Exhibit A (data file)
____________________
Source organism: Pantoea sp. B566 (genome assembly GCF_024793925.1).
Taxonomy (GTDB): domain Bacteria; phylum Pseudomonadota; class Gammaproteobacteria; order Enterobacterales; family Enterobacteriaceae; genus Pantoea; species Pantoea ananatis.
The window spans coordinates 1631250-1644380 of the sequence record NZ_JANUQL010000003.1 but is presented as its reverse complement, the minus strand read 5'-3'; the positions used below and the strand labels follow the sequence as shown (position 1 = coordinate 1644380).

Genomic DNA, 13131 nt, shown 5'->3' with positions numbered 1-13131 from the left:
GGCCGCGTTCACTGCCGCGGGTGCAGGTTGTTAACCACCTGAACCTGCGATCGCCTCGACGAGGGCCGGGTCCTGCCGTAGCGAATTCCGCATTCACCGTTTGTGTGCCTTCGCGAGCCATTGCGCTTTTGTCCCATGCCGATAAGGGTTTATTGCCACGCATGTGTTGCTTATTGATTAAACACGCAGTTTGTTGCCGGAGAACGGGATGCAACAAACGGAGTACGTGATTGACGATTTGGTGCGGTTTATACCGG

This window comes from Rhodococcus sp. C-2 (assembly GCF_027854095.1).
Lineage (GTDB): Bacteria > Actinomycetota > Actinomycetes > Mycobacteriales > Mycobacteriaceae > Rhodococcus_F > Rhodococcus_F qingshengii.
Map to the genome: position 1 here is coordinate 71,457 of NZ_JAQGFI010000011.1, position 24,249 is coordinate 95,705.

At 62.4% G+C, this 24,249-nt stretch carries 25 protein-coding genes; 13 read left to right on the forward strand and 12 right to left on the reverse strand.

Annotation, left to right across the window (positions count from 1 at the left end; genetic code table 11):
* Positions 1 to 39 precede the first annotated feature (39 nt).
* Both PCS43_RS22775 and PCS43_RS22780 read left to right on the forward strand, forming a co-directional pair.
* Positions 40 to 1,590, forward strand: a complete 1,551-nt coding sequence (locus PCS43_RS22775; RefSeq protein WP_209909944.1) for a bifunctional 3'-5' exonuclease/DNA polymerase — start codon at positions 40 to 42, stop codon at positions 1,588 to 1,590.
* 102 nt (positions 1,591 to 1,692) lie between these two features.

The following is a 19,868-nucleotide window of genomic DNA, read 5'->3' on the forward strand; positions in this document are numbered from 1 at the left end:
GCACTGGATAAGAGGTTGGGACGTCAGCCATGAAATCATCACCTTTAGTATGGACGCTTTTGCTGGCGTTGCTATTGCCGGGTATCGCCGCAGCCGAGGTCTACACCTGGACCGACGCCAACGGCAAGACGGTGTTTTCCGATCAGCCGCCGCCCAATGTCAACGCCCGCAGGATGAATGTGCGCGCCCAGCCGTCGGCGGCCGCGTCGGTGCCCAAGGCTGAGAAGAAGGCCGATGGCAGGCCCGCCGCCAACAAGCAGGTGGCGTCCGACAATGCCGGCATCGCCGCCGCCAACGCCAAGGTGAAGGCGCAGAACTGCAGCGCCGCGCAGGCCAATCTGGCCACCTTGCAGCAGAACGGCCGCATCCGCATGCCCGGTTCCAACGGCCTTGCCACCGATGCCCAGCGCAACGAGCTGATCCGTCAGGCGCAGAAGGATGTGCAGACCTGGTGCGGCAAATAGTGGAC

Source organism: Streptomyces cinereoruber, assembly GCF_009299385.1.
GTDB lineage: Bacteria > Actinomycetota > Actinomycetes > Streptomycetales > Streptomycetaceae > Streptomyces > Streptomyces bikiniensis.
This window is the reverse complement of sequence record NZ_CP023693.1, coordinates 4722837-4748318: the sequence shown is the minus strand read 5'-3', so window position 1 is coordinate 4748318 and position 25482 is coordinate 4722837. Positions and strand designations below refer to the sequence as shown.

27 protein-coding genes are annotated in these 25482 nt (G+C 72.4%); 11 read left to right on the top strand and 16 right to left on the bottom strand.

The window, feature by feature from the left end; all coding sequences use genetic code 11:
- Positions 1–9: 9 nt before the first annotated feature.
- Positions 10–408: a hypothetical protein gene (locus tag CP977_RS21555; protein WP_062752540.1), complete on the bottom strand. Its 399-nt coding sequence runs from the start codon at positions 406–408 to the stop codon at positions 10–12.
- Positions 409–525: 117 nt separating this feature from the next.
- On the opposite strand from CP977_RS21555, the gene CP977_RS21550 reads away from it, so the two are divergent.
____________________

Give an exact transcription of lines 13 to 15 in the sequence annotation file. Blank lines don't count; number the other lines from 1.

* Positions 40 to 1,590, forward strand: a complete 1,551-nt coding sequence (locus PCS43_RS22775; RefSeq protein WP_209909944.1) for a bifunctional 3'-5' exonuclease/DNA polymerase — start codon at positions 40 to 42, stop codon at positions 1,588 to 1,590.
* 102 nt (positions 1,591 to 1,692) lie between these two features.

The following is a 19,868-nucleotide window of genomic DNA, read 5'->3' on the forward strand; positions in this document are numbered from 1 at the left end: